Module Information

Module Identifier
BR12610
Module Title
Studying the Dynamic Countryside
Academic Year
2017/2018
Co-ordinator
Semester
Semester 2
Reading List
Other Staff

Course Delivery

Delivery Type Delivery length / details
Field Trip 1 x 45 Hour Field Trip
Lecture 2 x 1 Hour Lectures
 

Assessment

Assessment Type Assessment length / details Proportion
Semester Assessment Day one report.  20%
Semester Assessment Day two report.  20%
Semester Assessment Day three report.  20%
Semester Assessment Day four report.  20%
Semester Assessment Day five report.  20%
Supplementary Assessment Students must take elements of assessment equivalent to those that led to failure of the module.  100%

Learning Outcomes

On successful completion of this module students should be able to:

1. Interpret, through field observation, the development of key landscapes and habitats in relation to environmental factors and historic and current management practices.

2. Apply appropriate field techniques to describe and quantify the distribution and abundance patterns of organism in relation to environmental factors.

3. Analyse and interpret field observations in an appropriate manner, producing a report using scientific terminology and style.

Brief description

The module consists of a residential 4-6 day field course. The module is intended to develop the student's ability to interpret landscapes and habitats in relation to the variety of factors that have contributed to their development. The complex interrelationships between geology, geography, history and current management practice will be explored. Practical application of field study techniques will help develop an understanding of fundamental ecological processes within a range of key habitats.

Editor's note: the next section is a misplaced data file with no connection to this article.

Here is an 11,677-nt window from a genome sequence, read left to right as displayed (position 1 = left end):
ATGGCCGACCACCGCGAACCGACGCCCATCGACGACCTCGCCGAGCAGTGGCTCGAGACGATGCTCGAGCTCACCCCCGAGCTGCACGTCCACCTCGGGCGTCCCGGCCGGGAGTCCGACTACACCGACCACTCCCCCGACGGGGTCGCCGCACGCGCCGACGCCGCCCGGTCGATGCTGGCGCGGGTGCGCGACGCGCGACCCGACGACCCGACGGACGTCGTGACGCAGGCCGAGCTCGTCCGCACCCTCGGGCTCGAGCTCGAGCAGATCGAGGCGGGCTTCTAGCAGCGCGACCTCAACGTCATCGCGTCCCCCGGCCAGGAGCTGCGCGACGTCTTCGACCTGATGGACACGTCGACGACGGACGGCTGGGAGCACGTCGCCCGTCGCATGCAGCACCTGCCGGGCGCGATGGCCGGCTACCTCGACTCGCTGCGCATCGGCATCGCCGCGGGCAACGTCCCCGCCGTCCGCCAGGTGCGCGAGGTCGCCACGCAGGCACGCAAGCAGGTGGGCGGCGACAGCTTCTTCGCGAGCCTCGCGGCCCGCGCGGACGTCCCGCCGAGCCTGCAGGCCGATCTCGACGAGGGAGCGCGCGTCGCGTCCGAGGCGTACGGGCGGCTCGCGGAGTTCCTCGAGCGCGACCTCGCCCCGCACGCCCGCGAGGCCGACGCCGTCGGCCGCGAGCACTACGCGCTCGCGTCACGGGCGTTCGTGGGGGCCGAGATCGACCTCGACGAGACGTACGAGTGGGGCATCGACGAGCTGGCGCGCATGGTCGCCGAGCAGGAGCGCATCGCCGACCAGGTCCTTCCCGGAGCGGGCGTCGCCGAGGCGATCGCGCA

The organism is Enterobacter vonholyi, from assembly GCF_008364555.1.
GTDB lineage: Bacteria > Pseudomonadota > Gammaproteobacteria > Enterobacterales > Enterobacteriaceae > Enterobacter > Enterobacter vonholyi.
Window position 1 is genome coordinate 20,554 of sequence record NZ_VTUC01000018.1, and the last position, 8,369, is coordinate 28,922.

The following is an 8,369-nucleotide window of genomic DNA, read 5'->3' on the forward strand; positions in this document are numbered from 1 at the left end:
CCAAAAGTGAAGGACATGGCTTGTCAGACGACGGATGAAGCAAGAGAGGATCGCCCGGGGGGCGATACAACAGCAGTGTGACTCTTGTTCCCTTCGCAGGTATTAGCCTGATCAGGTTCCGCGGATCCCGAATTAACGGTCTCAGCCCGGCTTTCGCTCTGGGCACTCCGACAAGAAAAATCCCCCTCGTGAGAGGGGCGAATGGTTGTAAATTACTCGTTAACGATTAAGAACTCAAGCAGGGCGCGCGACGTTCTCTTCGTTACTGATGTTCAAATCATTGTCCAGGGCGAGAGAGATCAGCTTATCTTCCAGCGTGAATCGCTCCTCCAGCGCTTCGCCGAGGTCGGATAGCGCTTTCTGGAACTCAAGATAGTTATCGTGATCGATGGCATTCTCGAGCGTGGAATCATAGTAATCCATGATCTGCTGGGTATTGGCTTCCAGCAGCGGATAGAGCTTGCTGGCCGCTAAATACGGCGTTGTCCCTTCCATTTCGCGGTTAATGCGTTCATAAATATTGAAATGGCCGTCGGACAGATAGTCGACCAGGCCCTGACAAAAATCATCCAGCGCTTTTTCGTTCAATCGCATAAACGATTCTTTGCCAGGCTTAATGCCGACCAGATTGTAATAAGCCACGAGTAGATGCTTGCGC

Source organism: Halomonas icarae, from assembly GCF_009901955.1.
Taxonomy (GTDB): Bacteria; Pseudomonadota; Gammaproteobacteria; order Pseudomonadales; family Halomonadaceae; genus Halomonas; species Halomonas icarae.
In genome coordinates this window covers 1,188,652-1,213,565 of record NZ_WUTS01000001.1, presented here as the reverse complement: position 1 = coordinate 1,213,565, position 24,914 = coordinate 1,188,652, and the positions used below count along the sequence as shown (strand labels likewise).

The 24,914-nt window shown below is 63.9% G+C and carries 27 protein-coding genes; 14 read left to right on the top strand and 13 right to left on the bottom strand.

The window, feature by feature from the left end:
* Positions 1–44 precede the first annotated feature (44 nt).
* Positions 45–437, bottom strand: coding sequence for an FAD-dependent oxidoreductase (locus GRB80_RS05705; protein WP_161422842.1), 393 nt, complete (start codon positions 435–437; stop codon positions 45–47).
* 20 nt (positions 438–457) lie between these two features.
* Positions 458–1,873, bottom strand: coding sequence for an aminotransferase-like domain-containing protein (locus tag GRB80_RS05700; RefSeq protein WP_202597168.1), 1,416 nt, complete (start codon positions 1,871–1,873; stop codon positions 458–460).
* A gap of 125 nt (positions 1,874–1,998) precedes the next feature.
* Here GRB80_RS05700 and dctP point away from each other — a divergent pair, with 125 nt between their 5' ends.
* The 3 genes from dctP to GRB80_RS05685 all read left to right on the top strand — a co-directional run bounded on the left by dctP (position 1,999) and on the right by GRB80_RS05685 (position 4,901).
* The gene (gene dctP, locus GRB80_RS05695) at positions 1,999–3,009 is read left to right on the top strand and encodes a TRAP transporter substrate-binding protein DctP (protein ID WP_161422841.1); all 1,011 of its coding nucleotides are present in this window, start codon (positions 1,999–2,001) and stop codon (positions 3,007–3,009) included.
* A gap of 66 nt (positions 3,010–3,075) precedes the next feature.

STUDENTS WILL BE REQUIRED TO MAKE A FINANCIAL CONTRIBUTION TOWARDS THE SUBSISTENCE COMPONENT OF THE COST OF THE COURSE.

Content

The exact content may vary according to the location used for the field course but is likely to include:

Factors determining distribution and abundance patterns of organisms in a range of habitats.
Management of habitats to achieve a range of ecosystem services.
Interrelationships between natural factors and human activities in development of a range of landscapes.
Forces for change in the countryside.
Application of practical techniques for field recording of ecological and environmental data.

Module Skills

Skills Type Skills details
Application of Number
Communication The field reports must be submitted in an appropriate scientific style.
Improving own Learning and Performance As the module will take the form of an intensive residential field course a high level of organisation and personal responsibility will be required of the participants.
Information Technology Numerical field data will be collected, displayed and analysed.
Personal Development and Career planning Field visits are likely to involve opportunities for discussion of current issues in management of the countryside related to careers for graduates. There may be opportunities to meet with individuals involved in the management of sites.
Problem solving
Research skills Collection, analysis and interpretation of field data.
Subject Specific Skills Development of identification and other natural history field skills
Team work Field data collection will take place in small groups who will be responsible for reporting back results to the whole class. The residential nature of the field course will require to students to operate in a 'community' environment.

Notes

This module is at CQFW Level 4